BY NEHA HEGDE
We often knowingly or unknowingly think in a way where the opinion about poverty is that poverty is destined to be. Maybe we are used to these kinds of discussions where we just try to accept that poverty is a part of our country and never really had an urge to overcome it. The biggest problem is accepting that problems will always exist and we can’t do anything about it. This conclusion is actually dangerous, maybe not as an individual but as a whole, it will have effects on society.
The sheer scale of human suffering leads one to naturalize it. It is hard for an individual to bring change, we just expect someone else to do it, perhaps, the state to do it. If we talk about the opportunities, we have denied it as their right and subjected them to violence giving reasons for laziness and irresponsible behavior.
When we think poverty is meant to be, then eradicating it, is the last thing possible. The neo-middle-class and the upper class of this society ought to share their privileges instead of taking them granted. Sharing here doesn’t mean that they lie on a pedestal, it just means that there must be no hierarchy.
How Poverty is Defined in Our Nation?
There is a flaw in how poverty is defined. We have two committees that have reported about poverty in India.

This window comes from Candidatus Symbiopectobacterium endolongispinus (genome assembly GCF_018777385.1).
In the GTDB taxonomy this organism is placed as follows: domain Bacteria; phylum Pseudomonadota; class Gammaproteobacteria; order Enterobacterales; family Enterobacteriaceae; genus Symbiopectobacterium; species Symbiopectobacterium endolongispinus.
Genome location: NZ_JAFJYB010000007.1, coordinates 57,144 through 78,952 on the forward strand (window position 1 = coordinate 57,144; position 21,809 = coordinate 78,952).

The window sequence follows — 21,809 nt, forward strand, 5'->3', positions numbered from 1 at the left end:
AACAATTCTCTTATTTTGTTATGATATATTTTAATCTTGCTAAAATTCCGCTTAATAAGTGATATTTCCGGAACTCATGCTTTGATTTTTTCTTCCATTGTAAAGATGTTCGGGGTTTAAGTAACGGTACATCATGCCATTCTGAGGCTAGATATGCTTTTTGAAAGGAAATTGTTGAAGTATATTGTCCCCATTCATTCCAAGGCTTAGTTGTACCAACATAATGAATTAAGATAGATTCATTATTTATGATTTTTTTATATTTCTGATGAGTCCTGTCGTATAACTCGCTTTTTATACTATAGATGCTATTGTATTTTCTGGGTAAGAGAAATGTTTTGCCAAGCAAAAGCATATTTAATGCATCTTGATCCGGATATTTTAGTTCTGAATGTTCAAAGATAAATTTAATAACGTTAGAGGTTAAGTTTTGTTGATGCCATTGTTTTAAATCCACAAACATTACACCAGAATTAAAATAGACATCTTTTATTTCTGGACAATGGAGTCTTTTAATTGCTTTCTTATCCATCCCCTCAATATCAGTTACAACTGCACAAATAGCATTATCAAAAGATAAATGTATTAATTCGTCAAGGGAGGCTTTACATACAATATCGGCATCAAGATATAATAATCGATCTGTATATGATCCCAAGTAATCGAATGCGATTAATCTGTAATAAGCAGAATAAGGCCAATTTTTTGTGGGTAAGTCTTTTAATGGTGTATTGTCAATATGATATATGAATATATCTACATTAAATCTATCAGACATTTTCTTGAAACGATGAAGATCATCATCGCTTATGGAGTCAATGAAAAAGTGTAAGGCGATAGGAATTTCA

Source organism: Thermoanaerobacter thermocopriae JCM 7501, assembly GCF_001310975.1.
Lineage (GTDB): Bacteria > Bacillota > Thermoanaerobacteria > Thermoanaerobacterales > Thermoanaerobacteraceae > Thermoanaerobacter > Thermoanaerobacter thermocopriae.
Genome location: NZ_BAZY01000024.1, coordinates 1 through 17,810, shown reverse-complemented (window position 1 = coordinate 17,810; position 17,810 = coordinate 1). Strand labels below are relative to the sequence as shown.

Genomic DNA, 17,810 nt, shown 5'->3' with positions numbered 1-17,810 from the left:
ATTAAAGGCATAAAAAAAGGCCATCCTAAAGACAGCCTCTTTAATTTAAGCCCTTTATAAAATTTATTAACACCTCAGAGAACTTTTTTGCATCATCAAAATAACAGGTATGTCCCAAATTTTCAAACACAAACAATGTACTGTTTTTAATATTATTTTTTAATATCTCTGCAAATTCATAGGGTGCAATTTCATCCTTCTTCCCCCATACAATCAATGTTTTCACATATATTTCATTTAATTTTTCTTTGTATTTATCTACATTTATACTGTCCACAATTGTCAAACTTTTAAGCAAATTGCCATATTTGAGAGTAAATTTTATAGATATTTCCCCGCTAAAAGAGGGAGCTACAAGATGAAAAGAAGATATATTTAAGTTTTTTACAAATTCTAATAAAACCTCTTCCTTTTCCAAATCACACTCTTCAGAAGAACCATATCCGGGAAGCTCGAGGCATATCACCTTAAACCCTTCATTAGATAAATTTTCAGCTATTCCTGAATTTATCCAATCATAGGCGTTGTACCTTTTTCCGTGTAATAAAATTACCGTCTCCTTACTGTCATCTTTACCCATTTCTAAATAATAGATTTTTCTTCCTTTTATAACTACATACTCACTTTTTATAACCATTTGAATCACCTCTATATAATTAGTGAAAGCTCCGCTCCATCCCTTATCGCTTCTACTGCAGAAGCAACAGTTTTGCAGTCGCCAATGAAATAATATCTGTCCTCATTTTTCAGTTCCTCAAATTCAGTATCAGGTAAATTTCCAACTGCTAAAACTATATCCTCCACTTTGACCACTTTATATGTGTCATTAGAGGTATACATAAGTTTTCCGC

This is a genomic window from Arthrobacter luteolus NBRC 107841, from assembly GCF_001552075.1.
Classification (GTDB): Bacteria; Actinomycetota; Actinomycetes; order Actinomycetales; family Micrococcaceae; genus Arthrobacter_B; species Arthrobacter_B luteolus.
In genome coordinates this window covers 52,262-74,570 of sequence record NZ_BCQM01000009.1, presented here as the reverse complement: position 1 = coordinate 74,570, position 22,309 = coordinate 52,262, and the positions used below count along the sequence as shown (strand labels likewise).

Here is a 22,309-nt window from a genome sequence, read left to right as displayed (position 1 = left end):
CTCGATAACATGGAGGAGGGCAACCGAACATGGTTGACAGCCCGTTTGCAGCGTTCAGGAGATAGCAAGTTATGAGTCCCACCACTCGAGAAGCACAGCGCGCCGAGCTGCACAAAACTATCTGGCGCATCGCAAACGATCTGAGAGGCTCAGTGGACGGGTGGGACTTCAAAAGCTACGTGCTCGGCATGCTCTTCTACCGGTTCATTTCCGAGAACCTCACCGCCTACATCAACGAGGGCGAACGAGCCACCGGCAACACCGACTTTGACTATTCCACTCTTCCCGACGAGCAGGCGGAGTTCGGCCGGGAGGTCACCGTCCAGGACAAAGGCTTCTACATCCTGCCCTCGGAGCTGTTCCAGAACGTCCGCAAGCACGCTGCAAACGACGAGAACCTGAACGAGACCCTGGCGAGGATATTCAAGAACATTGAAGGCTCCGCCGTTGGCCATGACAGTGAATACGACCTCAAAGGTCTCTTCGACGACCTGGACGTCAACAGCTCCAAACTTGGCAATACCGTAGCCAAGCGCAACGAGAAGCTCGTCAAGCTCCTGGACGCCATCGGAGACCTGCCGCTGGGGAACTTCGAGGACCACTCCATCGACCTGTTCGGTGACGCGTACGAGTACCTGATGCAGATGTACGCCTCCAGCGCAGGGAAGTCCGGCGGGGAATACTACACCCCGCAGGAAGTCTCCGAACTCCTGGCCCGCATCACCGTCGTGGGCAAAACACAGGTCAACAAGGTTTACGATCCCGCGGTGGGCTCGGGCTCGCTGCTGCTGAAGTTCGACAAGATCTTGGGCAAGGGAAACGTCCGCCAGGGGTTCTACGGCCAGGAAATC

|Suresh Tendulkar Committee||Rangaraj Committee|
|Total no. of poor||269 million||363 million|
If a person earns as per the above table then he or she is not poor according to the respective committee reports. The so-called committees appointed to report use the word “normative” and estimate that this expenditure is adequate to live in a household.
We have many voluminous learned reports, we have seen recurring planning and budgeting for decades now. It’s the 21st century, we still have people striving for basic living.
Let us take the case where a person earns Rs 47 per day which constitutes up to Rs 1410 per month in an Indian city today, for any roof over someone’s head in a slum of a metropolis will cost a minimum of Rs 1000 to Rs 1200 per month. With the remaining amount a kilogram of rice costs Rs 20-30, Vegetable cost for a week even if it is the most basic then it will be up to Rs 200. Milk being Rs 21 per liter is out of the discussion. Where is the basic nutritious food which every human deserves? A single bus ticket will cost Rs 10 -15. What about education? What about healthcare?
Overall, what about a basic plain life with human dignity?
The Practice of Manual Scavenging
Our nation has the time, intellectual, budget, etc to accomplish Space Missions and other Technological advancements but still practices sending men into the drainage. 2019 saw the highest number of manual scavenging deaths in the past five years. 110 workers were killed while cleaning sewers and septic tanks. The degrading of human dignity is not a new thing in India.
India’s poor face many exiles. They are uprooted from the consciences of the people of privilege, from our cinema, television, and newspapers, from the priorities of public expenditure and government, from debates in Parliament and offices, from institutions that could offer them some basic security through education, healthcare, and social security. And, they are exiled from the hope that their children or their grandchildren will one day escape a life of back-breaking toil and social humiliation. This last one is the most profound of their exiles.